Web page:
On Apology

I'd rather vote for this thing than Mitt Romney. (So would Rush Limbaugh.)

I’ve read more headlines with the words ‘DOUBLE DOWN’ in them this year than I ever have before – except, perhaps, during the flurry of press coverage in those magical few months after KFC debuted their Double Down sandwich. To be honest, I miss those days – simpler times when doubling down, in the popular consciousness, meant you either had the biggest balls at the blackjack table or a really terrible case of the meat sweats and impending gas.  

Now it seems like everywhere I turn somebody is doubling down on something in a non-sandwich oriented way. Michele Bachmann doubling down on her allegations of a nefarious Muslim conspiracy deep inside the United States government, Geraldo Rivera doubling down on the idea that young black men wearing hoodies are totally asking to get shot, Harry Reid doubling (and subsequently, like, tripling and quadrupling) down on his claim that Mitt Romney hasn’t paid taxes since Drumline was in theaters… It’s what happens when unimaginative print journalists cover obstinate dickhole politicians.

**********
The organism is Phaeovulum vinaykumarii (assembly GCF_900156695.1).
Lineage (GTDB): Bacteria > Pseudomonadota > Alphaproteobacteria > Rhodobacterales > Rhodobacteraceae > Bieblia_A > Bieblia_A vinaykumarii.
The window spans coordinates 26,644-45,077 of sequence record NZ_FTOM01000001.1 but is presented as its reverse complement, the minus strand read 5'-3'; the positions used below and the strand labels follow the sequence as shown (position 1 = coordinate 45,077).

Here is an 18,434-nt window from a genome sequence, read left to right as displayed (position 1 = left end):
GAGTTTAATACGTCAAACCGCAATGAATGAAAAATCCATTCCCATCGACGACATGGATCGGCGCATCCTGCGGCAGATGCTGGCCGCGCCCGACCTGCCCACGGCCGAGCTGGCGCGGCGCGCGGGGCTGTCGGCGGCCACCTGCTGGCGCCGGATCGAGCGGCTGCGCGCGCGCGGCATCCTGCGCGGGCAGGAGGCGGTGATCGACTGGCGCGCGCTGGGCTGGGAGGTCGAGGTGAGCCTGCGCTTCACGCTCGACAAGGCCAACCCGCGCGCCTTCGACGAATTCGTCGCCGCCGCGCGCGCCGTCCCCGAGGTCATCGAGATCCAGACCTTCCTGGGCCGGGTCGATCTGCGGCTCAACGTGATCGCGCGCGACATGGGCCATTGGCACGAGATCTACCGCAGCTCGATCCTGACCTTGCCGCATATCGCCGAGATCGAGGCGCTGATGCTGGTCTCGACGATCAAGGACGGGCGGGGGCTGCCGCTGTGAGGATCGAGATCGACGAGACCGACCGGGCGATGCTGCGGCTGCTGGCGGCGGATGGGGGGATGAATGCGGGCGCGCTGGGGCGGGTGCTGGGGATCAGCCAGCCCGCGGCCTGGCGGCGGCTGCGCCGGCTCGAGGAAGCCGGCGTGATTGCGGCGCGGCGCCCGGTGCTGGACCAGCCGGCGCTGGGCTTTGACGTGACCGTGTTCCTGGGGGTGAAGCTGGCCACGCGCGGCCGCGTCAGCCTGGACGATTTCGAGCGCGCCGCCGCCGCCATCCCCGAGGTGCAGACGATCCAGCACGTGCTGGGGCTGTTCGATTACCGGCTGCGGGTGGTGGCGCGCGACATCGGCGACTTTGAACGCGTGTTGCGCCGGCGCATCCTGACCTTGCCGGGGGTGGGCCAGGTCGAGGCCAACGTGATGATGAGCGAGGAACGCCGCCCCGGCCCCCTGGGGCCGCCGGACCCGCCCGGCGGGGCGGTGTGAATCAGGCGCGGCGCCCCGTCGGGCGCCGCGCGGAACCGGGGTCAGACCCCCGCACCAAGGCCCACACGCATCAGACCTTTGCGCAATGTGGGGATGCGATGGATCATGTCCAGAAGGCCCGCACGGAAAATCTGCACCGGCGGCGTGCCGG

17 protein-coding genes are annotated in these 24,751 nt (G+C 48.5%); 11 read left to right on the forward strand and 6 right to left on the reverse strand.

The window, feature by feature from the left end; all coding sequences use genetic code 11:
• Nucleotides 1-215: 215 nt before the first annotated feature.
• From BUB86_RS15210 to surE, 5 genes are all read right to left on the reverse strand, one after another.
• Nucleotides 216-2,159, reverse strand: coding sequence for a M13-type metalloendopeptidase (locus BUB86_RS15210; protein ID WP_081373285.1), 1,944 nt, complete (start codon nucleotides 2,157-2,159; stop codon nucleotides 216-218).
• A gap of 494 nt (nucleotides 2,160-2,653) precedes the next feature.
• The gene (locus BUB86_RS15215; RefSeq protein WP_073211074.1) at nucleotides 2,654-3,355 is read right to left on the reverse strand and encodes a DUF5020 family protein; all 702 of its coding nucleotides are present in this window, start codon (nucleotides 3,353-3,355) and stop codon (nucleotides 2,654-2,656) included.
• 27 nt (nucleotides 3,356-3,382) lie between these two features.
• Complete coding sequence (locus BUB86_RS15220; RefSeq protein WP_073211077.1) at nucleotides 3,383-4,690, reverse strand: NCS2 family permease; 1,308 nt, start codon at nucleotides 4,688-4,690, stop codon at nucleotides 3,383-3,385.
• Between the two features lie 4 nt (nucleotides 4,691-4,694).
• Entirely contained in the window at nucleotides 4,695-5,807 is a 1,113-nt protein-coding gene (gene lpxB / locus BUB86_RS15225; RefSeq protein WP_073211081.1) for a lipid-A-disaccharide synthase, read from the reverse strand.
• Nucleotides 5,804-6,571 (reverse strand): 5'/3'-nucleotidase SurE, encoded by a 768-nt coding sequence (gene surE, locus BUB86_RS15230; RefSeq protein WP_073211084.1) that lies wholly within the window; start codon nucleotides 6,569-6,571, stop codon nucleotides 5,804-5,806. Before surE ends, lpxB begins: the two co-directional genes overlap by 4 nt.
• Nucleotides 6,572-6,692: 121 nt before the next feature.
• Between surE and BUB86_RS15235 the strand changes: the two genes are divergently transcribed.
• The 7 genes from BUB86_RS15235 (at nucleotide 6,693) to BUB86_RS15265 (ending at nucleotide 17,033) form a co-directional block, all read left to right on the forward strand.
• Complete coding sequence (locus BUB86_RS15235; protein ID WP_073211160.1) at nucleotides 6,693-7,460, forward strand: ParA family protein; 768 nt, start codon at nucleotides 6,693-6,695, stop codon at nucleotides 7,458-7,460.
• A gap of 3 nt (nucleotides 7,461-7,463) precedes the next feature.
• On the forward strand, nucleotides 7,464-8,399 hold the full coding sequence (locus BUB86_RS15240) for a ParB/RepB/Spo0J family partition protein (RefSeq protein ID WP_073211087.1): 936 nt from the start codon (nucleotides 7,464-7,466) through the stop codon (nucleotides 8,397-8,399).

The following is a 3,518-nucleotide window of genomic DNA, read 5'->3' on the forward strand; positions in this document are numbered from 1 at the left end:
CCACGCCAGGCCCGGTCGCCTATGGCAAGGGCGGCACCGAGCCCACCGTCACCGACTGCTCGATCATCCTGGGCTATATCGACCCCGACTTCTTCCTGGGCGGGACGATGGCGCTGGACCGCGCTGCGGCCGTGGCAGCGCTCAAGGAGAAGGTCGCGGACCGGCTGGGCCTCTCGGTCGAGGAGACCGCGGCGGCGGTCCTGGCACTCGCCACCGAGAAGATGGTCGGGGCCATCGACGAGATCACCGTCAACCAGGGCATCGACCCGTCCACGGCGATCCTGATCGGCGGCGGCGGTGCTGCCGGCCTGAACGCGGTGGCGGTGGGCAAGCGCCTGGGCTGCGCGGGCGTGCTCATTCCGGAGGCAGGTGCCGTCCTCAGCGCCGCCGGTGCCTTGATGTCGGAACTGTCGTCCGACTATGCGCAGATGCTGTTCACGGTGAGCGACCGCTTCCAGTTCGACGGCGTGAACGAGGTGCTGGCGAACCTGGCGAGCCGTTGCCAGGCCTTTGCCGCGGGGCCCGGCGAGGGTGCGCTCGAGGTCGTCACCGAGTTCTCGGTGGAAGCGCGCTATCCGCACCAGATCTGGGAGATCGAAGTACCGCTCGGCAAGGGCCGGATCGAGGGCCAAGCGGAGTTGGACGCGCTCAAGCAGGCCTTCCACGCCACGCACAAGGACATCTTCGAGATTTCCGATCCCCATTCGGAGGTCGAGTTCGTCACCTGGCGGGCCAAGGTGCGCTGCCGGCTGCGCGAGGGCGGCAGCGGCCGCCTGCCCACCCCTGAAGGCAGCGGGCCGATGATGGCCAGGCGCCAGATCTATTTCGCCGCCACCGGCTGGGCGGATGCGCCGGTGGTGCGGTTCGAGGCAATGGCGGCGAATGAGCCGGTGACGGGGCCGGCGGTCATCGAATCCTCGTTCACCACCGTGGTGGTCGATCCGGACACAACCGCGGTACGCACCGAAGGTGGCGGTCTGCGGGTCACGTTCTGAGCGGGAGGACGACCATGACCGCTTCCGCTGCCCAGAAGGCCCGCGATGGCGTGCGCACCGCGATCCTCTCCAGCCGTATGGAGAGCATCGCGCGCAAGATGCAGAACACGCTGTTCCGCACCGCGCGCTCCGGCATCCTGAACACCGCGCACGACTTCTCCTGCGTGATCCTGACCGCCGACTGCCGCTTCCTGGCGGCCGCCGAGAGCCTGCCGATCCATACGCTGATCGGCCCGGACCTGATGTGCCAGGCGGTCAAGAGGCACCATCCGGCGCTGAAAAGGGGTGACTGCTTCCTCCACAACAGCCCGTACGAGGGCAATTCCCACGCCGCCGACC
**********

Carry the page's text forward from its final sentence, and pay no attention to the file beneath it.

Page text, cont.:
In gambling, doubling down means that you’re putting everything on the table. In fast food, doubling down means you’re about to eat a sandwich made entirely out of meat. And in politics, it looks like doubling down means that you said something shitty that got a lot of attention, and you’re so dead set on not apologizing for it that you just keep saying it until Kim Kardashian goes somewhere in a bikini and the media forgets that you said it in the first place.

The other day, Mitt Romney attacked President Obama over a statement sent out by the staff of the US embassy in Egypt in which they apologized for an inflammatory American anti-Islam video. As Romney put it, the statement constituted Obama sympathizing with people who were attacking the United States, per the president’s supposed habit of, “going around the world apologizing for America.”

When it came out that Romney was not only wrong (as usual) but also politicizing a wave of violence that killed four American diplomats, Romney doubled down on his statement, arguing that, “When our grounds are being attacked, and being breached… the first response of the United States must be outrage at the breach of the sovereignty of our nation. And apology for America's values is never the right course.”